Serviced accommodation may be the topic that is on every investor’s lips but that doesn’t mean it’s right for everybody. While a traditional buy-to-let only requires a new tenant every 18 months on average, managing serviced accommodation is far more time intensive.
Therefore, investors should think carefully about whether serviced accommodation is something that is going to enhance their portfolio or just lead to unwanted stress.
To help you do this, below are some of the telltale signs that serviced accommodation is right for your portfolio. Count up how many apply to you and find out if you should be investing.
The first step to serviced accommodation success is choosing the right location for your property. Typically, serviced accommodation is most successful in city centres where there is a strong business and tourist trade year round, as this will mean you have a consistent pipeline of guests.
As such, it is always useful if part of your portfolio is already in one of these locations so you have some experience of the market. This becomes even more key if you’d rather convert one of your existing buy-to-lets into serviced accommodation, rather than buy a new property.
Everyone has to start somewhere, so having no experience in serviced accommodation doesn’t have to be a major concern. However, you should have a good amount of buy-to-let experience already.
This is vital if you hope to manage your serviced accommodation yourself. Ongoing maintenance to the property needs to be done quickly so it is on the market for as long as possible, and there are a host of other services you may need to organise, from cleaning to ‘value added services’ like airport transfers.
Organising all of this is a big logistics challenge, but is made far easier if you already have buy-to-let experience and contacts you can call on for help.
Landlords can occasionally get a bad reputation for not keeping their properties in the best condition, but this is not an option when it comes to serviced accommodation.
Guests will have dozens of properties to choose from, so you have to be willing to go the extra mile to beat your competition. That means high-quality furnishings and regular maintenance to ensure it always looks brand new.
When renting out a buy-to-let property, you may only have to speak with your tenant a few times a year. When it comes to serviced accommodation, you’ll be dealing with guests far more regularly and at more unsociable hours. After all, if you’re renting to a tourist who’ll arrive at 10pm, you need to be there to let them in.
This is just one example of the increased management you need to be prepared for. If you’d rather avoid this, you can hire a company to manage your property for you, though this obviously comes at a cost.
An increase in guests means an increase in void periods, so if you think having an empty property is going to keep you up at night, serviced accommodation might not be for you.
Of course, these void periods are generally short and the higher rent prices more than make up for them, but you still need to be mentally prepared.
This is especially true if you expect the majority of your guests to be made up of tourists, which may lead to higher demand in summer, and lower demand in winter.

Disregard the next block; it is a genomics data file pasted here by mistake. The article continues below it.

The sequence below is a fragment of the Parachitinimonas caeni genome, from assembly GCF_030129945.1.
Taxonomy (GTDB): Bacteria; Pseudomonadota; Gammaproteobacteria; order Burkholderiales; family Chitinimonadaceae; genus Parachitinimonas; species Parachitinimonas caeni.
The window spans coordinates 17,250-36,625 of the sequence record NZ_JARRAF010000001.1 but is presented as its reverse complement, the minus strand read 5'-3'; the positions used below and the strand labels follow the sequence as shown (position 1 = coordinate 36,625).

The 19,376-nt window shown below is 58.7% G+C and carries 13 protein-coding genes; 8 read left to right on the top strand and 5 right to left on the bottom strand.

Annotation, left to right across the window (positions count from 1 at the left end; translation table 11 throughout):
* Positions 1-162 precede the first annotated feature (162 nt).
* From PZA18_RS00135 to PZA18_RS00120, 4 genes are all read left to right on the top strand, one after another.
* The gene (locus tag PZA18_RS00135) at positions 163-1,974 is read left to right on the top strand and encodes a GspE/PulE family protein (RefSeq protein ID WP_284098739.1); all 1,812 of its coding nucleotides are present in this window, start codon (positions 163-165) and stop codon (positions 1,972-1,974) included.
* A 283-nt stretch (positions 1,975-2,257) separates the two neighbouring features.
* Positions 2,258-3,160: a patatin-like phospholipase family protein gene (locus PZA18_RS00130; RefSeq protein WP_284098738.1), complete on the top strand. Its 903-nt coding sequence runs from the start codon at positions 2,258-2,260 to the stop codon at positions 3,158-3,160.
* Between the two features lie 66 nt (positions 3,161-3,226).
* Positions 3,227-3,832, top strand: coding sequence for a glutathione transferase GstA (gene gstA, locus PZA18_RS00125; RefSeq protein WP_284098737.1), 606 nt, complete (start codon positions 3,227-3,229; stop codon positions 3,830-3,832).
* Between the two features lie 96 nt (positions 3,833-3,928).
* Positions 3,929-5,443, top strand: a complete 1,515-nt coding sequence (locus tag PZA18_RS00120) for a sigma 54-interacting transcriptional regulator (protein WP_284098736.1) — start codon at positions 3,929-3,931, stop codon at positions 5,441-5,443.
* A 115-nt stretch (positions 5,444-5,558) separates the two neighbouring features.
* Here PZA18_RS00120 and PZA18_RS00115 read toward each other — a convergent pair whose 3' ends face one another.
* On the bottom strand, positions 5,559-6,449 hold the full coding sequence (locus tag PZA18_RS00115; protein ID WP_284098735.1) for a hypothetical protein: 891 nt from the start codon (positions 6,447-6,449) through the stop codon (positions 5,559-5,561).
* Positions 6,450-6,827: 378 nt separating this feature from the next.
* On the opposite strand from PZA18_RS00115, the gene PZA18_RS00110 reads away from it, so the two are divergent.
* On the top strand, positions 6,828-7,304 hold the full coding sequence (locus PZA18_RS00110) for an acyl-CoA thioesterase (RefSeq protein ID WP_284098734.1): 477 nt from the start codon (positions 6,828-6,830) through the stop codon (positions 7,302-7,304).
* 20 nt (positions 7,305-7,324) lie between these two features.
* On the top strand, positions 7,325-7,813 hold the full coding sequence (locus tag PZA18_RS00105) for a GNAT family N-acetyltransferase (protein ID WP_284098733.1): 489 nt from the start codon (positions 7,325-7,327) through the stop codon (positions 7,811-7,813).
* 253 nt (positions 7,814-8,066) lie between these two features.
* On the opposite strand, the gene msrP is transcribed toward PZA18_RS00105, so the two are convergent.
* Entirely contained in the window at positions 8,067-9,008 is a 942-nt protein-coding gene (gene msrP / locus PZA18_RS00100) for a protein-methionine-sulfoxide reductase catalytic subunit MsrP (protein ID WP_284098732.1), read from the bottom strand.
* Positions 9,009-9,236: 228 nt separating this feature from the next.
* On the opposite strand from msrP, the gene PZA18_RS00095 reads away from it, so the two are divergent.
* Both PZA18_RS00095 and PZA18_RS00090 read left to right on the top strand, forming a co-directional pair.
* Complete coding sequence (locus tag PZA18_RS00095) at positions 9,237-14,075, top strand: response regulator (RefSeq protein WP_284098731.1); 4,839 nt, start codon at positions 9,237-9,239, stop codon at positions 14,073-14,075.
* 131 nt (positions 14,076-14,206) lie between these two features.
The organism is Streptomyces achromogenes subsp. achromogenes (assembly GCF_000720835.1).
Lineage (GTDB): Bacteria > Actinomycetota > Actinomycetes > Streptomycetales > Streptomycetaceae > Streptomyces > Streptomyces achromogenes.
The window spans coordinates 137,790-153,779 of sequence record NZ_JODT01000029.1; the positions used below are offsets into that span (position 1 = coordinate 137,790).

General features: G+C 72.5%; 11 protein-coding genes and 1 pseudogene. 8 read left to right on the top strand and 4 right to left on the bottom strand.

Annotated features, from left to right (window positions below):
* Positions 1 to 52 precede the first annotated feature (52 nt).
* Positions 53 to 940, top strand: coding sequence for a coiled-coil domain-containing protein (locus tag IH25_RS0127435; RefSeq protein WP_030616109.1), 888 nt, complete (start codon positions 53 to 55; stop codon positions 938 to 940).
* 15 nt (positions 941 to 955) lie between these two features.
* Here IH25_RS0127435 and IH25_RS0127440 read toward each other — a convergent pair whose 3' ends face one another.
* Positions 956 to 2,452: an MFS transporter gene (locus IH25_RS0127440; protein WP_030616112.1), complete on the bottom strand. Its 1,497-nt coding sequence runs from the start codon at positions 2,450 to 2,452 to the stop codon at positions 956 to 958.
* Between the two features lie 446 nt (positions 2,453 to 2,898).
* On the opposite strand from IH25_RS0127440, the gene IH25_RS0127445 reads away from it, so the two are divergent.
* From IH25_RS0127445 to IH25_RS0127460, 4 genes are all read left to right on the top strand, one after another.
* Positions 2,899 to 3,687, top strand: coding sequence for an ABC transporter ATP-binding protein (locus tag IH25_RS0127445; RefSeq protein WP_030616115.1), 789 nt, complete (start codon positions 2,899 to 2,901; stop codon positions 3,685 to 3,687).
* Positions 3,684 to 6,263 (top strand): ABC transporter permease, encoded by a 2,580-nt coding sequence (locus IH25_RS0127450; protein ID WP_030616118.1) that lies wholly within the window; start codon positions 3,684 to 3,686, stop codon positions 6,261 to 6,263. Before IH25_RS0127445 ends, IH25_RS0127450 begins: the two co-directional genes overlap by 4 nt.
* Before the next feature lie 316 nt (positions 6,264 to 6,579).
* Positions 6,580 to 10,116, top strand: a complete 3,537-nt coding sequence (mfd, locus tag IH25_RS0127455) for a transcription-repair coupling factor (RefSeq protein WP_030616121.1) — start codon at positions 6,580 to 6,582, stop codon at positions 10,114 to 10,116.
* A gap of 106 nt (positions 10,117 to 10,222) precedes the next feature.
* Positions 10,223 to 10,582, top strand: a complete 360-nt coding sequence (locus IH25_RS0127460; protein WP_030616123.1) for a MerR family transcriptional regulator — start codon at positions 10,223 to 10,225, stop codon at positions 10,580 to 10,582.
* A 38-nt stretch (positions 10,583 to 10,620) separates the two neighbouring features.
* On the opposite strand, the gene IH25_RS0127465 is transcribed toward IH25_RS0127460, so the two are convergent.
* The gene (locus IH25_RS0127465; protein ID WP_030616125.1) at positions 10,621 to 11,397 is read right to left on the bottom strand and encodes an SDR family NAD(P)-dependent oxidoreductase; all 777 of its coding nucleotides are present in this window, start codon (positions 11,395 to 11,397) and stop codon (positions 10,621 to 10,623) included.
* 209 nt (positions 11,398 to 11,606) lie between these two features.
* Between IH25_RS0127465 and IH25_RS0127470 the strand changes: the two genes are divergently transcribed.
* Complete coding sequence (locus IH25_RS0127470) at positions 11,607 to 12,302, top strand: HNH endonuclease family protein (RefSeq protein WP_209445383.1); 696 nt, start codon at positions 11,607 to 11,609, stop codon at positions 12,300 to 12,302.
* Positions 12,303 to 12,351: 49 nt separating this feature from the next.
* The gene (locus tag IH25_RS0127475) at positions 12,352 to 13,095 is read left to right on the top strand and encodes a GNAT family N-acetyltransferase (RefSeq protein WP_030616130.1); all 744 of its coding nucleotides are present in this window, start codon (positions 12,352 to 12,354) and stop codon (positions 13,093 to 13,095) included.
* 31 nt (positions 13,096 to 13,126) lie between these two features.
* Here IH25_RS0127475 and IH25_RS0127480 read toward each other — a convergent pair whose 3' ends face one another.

Setting a property up as serviced accommodation is, unfortunately, more complex than just putting it on a hosting site. You’ll likely need a different mortgage, insurance and planning permission then you would if it were a standard buy-to-let, which means some extra paperwork.
If you’re managing it yourself, they’ll also be much more admin when it comes to looking after a higher number of guests.
Speaking of mortgages, in order to use a property as serviced accommodation you’ll most likely need a commercial mortgage or a dedicated holiday let mortgage.
If you’re buying a property, be prepared that you’ll need to put down a larger deposit to secure your financing. Deposits typically start around the 25% mark and can go as high as around the 40% mark.
It’s always worth seeking more information and the services of a specialist broker.
By now, it should be pretty obvious that investing in serviced accommodation is more complex than your traditional buy-to-let. In reality, running this type of property is very similar to running a business.
You need to keep a careful eye on current and projected turnover, have a clear strategy for marketing your property and keep up with market trends in your location and the wider industry.
For that reason, serviced accommodation is best suited to individuals with a business mindset who are able to give it the attention it needs. Yes, you can use a management company look after your property for you, but you’ll still need to keep careful track of it yourself. Otherwise, it would be like a business owner having no idea what was going on at their office.
There are many factors that go into deciding whether serviced accommodation is right for your portfolio, but hopefully, the ones listed in this blog have given some insight.
If five or more of the statements above apply to you, there’s a good chance that you could incorporate serviced accommodation and begin to benefit from its higher rental yields and tax advantages.
If you scored less than five, it’s likely that, at least for now, sticking with buy-to-let is the right strategy. That doesn’t you shouldn’t explore serviced accommodation again in the near future, so if you’re considering purchasing another property, ensure it’s one that allows serviced accommodation as part of its lease.
Of course, the only way to truly tell you whether serviced accommodation is right for your portfolio is to speak with you and learn about your property goals and aspirations. With that in mind, feel free to get in touch to learn more.
If you’ve finished this blog and you’re still not sure whether it’s right for your portfolio, why not learn more by downloading our free Guide to Investing in Serviced Accommodation.